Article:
Tech & Sourcing @ Morgan Lewis


The UK government published a white paper on March 29 setting out a “pro-innovation” UK regulatory framework for artificial intelligence (AI). The framework centers upon five cross-sectoral principles, of which implementation will be context-specific to the use of AI, rather than the technology itself. The government does not propose introducing a new regulator or any new legal requirements on businesses, instead leveraging existing powers of UK regulators and their domain-specific expertise.


The framework is designed to achieve the following three objectives:

  1. Drive growth and prosperity: By reducing regulatory uncertainty and removing existing barriers to innovation, the UK government aims to allow AI companies to capitalize on early development successes and achieve long-term market advantage. There is clearly a competitive urgency in the government’s proposals: “By acting now, we can give UK innovators a head start in the global race to convert the potential of AI into long term advantages for the UK, maximising the economic and social value of these technologies and strengthening our current position as a world leader in AI.”
  2. Increase public trust in AI: By effectively addressing risks, the UK government’s goal is to remove barriers for AI products and innovation caused by a lack of trust in AI.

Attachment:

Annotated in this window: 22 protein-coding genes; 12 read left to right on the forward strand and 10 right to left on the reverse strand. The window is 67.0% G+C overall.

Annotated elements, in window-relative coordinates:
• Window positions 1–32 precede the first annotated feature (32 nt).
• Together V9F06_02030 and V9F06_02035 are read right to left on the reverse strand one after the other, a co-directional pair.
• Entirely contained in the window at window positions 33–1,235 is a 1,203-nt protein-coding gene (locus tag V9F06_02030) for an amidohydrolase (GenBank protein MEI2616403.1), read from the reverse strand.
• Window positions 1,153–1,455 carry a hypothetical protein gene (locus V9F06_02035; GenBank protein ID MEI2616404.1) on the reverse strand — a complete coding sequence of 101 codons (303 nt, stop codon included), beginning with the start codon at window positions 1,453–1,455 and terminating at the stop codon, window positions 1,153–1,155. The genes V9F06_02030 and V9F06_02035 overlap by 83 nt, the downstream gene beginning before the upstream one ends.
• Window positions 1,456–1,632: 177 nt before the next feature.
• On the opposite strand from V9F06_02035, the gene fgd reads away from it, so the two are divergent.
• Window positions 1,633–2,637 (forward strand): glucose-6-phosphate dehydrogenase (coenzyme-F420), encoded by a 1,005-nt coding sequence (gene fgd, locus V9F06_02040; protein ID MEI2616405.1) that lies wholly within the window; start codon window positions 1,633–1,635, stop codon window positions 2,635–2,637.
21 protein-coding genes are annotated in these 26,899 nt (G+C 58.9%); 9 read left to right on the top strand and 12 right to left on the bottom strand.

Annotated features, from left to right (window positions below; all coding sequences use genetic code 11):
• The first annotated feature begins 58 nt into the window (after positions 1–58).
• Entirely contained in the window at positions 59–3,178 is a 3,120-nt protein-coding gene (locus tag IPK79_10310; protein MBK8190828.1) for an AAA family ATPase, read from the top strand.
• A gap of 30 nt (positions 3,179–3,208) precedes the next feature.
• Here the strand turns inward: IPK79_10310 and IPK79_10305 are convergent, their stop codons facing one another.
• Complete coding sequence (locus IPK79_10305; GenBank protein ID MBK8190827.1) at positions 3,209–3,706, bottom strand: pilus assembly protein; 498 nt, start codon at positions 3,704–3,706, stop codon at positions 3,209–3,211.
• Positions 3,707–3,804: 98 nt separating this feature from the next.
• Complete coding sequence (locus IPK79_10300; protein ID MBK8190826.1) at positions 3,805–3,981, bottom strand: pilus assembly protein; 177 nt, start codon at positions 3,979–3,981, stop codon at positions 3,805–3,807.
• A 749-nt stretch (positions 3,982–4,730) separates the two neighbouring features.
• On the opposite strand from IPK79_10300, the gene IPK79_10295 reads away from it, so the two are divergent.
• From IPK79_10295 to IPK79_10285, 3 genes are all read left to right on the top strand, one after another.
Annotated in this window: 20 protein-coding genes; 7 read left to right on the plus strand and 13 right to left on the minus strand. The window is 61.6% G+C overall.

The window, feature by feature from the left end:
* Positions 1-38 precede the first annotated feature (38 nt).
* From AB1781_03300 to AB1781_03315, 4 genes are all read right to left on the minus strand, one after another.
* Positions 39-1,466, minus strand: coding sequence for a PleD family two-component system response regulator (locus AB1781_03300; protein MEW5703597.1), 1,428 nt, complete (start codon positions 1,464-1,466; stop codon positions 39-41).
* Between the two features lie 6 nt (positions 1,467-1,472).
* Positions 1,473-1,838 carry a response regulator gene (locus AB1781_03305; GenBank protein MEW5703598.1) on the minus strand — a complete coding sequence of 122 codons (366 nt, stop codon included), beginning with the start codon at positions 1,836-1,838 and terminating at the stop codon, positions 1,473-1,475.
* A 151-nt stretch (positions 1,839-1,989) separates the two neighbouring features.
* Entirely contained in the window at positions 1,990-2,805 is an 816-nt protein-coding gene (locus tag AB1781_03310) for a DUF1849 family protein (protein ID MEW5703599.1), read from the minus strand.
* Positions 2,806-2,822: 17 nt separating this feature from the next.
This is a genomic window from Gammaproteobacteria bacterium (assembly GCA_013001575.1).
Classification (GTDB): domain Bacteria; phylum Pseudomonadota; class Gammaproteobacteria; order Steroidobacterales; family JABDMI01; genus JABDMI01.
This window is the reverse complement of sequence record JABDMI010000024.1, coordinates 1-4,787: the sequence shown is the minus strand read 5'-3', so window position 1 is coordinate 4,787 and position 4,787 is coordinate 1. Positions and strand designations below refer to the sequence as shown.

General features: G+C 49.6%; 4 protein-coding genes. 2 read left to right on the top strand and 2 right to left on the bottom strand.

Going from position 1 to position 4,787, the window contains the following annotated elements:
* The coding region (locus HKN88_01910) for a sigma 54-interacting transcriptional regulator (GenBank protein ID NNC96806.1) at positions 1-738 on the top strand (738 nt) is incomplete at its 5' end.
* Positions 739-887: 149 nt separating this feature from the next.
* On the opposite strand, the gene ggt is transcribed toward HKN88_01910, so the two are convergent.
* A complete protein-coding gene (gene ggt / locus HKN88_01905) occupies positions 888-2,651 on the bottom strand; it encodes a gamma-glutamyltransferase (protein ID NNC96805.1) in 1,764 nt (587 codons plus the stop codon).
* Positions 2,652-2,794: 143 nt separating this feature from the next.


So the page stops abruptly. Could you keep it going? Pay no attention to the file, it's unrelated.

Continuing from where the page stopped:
3. Strengthening the UK’s position as a global leader in AI: By working with global partners, the UK government hopes to hold a crucial leadership role in shaping international governance and regulation, particularly in the development of the global AI assurance industry.

The government expressly excludes from the scope of the white paper issues relating to access to data, compute capability, and sustainability, as well as the balancing of the rights of content producers and AI developers.

Key Takeaways

  • Defining AI: There will be no legal definition of AI. Instead, “AI” is defined by reference to the combination of two characteristics: (1) adaptivity—i.e., being “trained” and operating by inferring patterns and connections in data which are not easily discernible to humans; and (2) autonomy—i.e., making decisions without the express intent or ongoing control of a human. Defining AI with reference to functional capabilities is intended to future-proof the framework against unanticipated new technologies that are autonomous and adaptive.
  • Context-specific – Regulating use, not technology: The framework will regulate outcomes that AI is likely to generate. This approach could even extend to failure to use AI; the government highlighted feedback received from regulators that failure to exploit AI capabilities may in fact risk harm, such as not utilizing AI in safety-critical processes.